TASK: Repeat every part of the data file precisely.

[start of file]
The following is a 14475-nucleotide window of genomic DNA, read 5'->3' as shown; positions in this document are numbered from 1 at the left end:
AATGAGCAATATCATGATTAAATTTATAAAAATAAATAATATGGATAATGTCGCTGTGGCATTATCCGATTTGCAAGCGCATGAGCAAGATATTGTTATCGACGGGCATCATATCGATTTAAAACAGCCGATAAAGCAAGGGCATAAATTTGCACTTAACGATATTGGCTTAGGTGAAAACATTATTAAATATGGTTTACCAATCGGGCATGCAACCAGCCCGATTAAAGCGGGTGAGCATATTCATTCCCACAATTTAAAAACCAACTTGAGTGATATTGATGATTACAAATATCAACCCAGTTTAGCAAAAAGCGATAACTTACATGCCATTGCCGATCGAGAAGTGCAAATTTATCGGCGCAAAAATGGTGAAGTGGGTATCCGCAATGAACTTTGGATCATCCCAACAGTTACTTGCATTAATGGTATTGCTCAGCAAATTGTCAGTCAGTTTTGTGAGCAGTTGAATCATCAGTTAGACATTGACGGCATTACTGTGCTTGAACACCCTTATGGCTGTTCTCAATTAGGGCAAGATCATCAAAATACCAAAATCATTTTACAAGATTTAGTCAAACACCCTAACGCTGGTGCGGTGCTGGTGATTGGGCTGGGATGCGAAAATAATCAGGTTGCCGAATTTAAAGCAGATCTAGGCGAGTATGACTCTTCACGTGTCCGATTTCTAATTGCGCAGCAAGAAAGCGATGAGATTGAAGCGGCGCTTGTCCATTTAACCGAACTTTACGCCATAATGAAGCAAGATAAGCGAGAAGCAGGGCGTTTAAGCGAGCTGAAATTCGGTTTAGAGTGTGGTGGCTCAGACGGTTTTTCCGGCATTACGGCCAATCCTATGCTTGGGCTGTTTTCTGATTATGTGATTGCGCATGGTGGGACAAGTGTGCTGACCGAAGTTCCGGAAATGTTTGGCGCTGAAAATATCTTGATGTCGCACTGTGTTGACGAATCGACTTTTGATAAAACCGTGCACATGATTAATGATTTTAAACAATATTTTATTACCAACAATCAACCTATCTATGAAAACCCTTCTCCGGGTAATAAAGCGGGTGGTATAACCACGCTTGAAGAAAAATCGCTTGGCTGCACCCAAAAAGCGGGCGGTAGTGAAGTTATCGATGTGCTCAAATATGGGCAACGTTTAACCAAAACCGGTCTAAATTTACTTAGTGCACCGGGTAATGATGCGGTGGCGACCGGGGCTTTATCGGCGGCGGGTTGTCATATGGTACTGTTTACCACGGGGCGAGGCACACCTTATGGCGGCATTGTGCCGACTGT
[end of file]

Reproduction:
The following is a 14475-nucleotide window of genomic DNA, read 5'->3' as shown; positions in this document are numbered from 1 at the left end:
AATGAGCAATATCATGATTAAATTTATAAAAATAAATAATATGGATAATGTCGCTGTGGCATTATCCGATTTGCAAGCGCATGAGCAAGATATTGTTATCGACGGGCATCATATCGATTTAAAACAGCCGATAAAGCAAGGGCATAAATTTGCACTTAACGATATTGGCTTAGGTGAAAACATTATTAAATATGGTTTACCAATCGGGCATGCAACCAGCCCGATTAAAGCGGGTGAGCATATTCATTCCCACAATTTAAAAACCAACTTGAGTGATATTGATGATTACAAATATCAACCCAGTTTAGCAAAAAGCGATAACTTACATGCCATTGCCGATCGAGAAGTGCAAATTTATCGGCGCAAAAATGGTGAAGTGGGTATCCGCAATGAACTTTGGATCATCCCAACAGTTACTTGCATTAATGGTATTGCTCAGCAAATTGTCAGTCAGTTTTGTGAGCAGTTGAATCATCAGTTAGACATTGACGGCATTACTGTGCTTGAACACCCTTATGGCTGTTCTCAATTAGGGCAAGATCATCAAAATACCAAAATCATTTTACAAGATTTAGTCAAACACCCTAACGCTGGTGCGGTGCTGGTGATTGGGCTGGGATGCGAAAATAATCAGGTTGCCGAATTTAAAGCAGATCTAGGCGAGTATGACTCTTCACGTGTCCGATTTCTAATTGCGCAGCAAGAAAGCGATGAGATTGAAGCGGCGCTTGTCCATTTAACCGAACTTTACGCCATAATGAAGCAAGATAAGCGAGAAGCAGGGCGTTTAAGCGAGCTGAAATTCGGTTTAGAGTGTGGTGGCTCAGACGGTTTTTCCGGCATTACGGCCAATCCTATGCTTGGGCTGTTTTCTGATTATGTGATTGCGCATGGTGGGACAAGTGTGCTGACCGAAGTTCCGGAAATGTTTGGCGCTGAAAATATCTTGATGTCGCACTGTGTTGACGAATCGACTTTTGATAAAACCGTGCACATGATTAATGATTTTAAACAATATTTTATTACCAACAATCAACCTATCTATGAAAACCCTTCTCCGGGTAATAAAGCGGGTGGTATAACCACGCTTGAAGAAAAATCGCTTGGCTGCACCCAAAAAGCGGGCGGTAGTGAAGTTATCGATGTGCTCAAATATGGGCAACGTTTAACCAAAACCGGTCTAAATTTACTTAGTGCACCGGGTAATGATGCGGTGGCGACCGGGGCTTTATCGGCGGCGGGTTGTCATATGGTACTGTTTACCACGGGGCGAGGCACACCTTATGGCGGCATTGTGCCGACTGT